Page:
The 2007 Arrowhead was brutally cold, very few finished and some racers got severe frostbite, resulting in the loss of digits.  Suddenly the realization of attempting this event was even more real, loss of life and limb was a very real possibility if one was not fully prepared.  In my humble opinion, Mother Nature is the only true god out on the trail and she will show no mercy to anyone!  I studied the pictures and read all the blogs from the 2007 participants.  It was very helpful to read what other had experienced and learn.    


As the winter of 2007 came to an end, I started to concentrate on even more walking and running in combination.  Most Saturday and Sundays I would wake up at 3am for a 5 mile walk and then go on a long run of 13-15 miles and later that evening another 5 mile walk.  Soon my weekend totals were over 20 miles each day.  


When registration opened up for the 2008 race it was time, I sent in my money, registration form and an explanation of my preparation for the event.  A few weeks later I saw my name posted as one of the participants.  The realization of being accepted was an awesome feeling.  But I still kept the event a secret from everyone because I was still not sure I would be able to do it and didn’t want anyone to talk me out of it.   


As December arrived, my training now incorporated pulling my sled and gear.  Pulling a sled with 40lbs. is a lot different then just running or walking. The mandatory gear included: a sleeping bag, bivi sack, food, water, stove and clothes.  In December and January, I practiced pulling my fully loaded sled most mornings.  I experimented with my gear and packing my sled.  I must have packed and unpacked my gear a 100+ times-mostly outside after training.  I forced myself to do things when I was tired and when it was very cold outside. I learned a very important lesson; everything is harder to do when you are tired and cold.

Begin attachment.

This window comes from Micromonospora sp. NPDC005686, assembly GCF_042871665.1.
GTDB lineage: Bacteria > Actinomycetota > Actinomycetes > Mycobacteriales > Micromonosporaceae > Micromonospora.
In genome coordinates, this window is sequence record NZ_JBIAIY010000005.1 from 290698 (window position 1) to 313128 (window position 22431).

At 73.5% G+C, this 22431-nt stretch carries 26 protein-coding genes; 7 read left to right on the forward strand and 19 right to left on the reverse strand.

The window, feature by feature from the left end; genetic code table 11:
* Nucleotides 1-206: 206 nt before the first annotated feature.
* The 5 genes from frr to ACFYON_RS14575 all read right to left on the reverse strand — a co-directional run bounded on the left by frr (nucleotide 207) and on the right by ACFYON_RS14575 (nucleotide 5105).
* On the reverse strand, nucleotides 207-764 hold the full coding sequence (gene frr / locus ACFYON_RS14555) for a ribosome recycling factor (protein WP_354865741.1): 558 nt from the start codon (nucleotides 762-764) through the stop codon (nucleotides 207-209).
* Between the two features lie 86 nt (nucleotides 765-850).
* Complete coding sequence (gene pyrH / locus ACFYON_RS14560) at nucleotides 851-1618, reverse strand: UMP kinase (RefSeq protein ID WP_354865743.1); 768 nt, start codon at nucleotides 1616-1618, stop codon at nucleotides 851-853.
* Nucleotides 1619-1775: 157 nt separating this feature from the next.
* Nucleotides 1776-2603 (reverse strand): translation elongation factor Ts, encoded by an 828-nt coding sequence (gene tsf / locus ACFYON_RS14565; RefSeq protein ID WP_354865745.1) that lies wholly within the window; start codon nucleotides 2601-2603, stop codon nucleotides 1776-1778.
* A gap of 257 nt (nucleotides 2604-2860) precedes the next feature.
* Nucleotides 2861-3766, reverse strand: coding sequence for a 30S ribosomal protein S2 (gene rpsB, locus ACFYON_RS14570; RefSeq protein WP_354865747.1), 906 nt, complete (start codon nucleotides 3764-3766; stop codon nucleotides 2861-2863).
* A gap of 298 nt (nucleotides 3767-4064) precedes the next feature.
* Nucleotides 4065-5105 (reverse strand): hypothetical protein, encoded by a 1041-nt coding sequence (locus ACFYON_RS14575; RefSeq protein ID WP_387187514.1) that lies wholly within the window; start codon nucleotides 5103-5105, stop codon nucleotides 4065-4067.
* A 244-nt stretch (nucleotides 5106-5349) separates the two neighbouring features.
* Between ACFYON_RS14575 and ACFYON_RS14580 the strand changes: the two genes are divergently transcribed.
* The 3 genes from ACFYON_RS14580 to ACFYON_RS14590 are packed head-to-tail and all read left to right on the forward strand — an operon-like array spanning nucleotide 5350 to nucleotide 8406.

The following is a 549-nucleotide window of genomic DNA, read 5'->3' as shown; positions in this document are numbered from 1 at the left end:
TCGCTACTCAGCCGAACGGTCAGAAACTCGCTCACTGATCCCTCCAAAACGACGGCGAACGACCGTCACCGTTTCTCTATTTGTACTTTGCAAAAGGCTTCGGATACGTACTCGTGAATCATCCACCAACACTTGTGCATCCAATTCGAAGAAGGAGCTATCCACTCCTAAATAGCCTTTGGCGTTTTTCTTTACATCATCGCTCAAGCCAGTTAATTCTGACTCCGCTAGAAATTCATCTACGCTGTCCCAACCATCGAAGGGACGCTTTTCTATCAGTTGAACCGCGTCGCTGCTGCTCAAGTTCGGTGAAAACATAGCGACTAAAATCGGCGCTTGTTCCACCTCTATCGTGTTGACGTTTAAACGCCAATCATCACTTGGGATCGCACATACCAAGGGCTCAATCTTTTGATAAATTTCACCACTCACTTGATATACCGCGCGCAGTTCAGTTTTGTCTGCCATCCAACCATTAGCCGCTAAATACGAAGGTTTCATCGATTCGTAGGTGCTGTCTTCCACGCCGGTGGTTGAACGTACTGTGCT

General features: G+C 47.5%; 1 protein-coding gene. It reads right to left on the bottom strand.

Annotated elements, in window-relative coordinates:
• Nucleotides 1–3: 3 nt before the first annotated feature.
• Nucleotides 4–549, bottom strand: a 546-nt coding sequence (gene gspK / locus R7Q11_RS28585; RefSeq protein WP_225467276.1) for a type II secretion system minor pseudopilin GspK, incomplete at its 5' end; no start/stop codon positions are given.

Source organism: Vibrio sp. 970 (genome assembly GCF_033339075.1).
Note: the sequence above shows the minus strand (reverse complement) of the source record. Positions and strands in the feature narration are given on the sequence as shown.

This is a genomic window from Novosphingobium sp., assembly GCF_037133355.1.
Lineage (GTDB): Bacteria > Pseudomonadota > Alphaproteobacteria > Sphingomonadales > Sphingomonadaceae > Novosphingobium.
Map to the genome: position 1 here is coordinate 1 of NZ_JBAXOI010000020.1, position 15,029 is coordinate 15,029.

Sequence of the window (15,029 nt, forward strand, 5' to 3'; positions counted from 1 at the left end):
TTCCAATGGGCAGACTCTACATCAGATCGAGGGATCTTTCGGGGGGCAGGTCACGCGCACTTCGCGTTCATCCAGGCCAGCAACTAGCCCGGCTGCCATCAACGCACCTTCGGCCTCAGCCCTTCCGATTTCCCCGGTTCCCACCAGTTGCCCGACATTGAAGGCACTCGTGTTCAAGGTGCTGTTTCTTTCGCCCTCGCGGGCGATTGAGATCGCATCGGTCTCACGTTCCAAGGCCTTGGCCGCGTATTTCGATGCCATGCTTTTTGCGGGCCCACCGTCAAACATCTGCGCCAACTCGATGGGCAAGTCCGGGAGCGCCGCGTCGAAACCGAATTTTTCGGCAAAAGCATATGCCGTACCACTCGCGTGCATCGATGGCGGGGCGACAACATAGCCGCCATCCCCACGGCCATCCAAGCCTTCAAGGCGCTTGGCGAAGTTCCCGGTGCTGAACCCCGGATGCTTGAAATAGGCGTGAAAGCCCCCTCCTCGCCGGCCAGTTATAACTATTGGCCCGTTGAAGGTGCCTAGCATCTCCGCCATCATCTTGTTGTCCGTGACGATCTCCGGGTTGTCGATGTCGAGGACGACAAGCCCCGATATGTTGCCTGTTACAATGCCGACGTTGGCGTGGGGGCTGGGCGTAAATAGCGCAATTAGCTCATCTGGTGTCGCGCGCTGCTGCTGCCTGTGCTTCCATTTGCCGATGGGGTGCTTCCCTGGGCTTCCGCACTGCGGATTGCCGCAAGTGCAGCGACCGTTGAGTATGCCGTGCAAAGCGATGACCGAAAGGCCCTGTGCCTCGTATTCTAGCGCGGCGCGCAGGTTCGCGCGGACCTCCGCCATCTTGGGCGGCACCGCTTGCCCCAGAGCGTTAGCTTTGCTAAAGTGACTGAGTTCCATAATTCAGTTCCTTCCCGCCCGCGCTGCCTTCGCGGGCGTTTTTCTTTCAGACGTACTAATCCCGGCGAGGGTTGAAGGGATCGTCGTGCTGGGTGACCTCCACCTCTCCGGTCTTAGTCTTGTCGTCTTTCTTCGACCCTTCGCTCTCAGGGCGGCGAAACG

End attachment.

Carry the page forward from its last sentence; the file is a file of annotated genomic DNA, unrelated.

About three weeks before the event I revealed my secret project to my wife, parents and friends. I think everyone was relieved there was an “event” tied to my weird training habits, but expressed concern over the very real possibility of getting hurt.  My parents and good friend Dan planned to travel up to International falls to support me.  I felt ready for the Arrowhead.  I had planned, trained, practiced and prepared; now it was time to execute.  My approach to the race was very simple; safely participate to the best of my abilities and learn as much as I can from everything and everyone.


I arrived solo in International Falls on the Saturday before the race.  I knew my anxiety level would be high and I was nervous for the gear check so I needed to be alone.  I checked into the hotel and unloaded my gear from the car.  I went to the gear check and met Pierre and Cheryl Ostor, the race directors and Don, the gear Nazi. They inspected my gear and questioned me about my sleeping bag being rated to only -15 degrees F (mandatory requirement is -20 degrees F).  I indicated my bivi sack and clothes should add at least 5 degrees of additional warmth.  Pierre and Don agreed and I officially passed the gear check.  Now it was time for the real deal!


Monday morning arrived and I felt really good, I was ready to start my journey.  At 7am with hugs and handshakes from my mom and dad and my friend Dan, I checked in with the starter, “#48 is off.”  My journey had begun.


It was a warm day, over 15 degrees.  I walked with several racers form time to time but all would soon pass me.  Even the slightest increase in ones pace can accumulate into a longer distance covered.  I was amazed that someone would pass me so slowly but after 15 minutes they were usually no longer in site. Another key learning point, Pace is critical for covering distance efficiently.  After a while I started to settle down and fall into my own pace. I was sweating a lot and was over dressed so I started to shed layers and kept drinking plenty of water.  I also had started to eat energy bars and other food high in sodium and protein. One trick I learned was to start a calorie drip; keep feeding the body small amounts of food slowly and consistently. After 4-5 hours of walking I felt great, I had plenty of strength and my spirits were good.  I saw my parents around the 20 mile mark, the look on there faces was so satisfying to me, the best way to describe their look was Pride.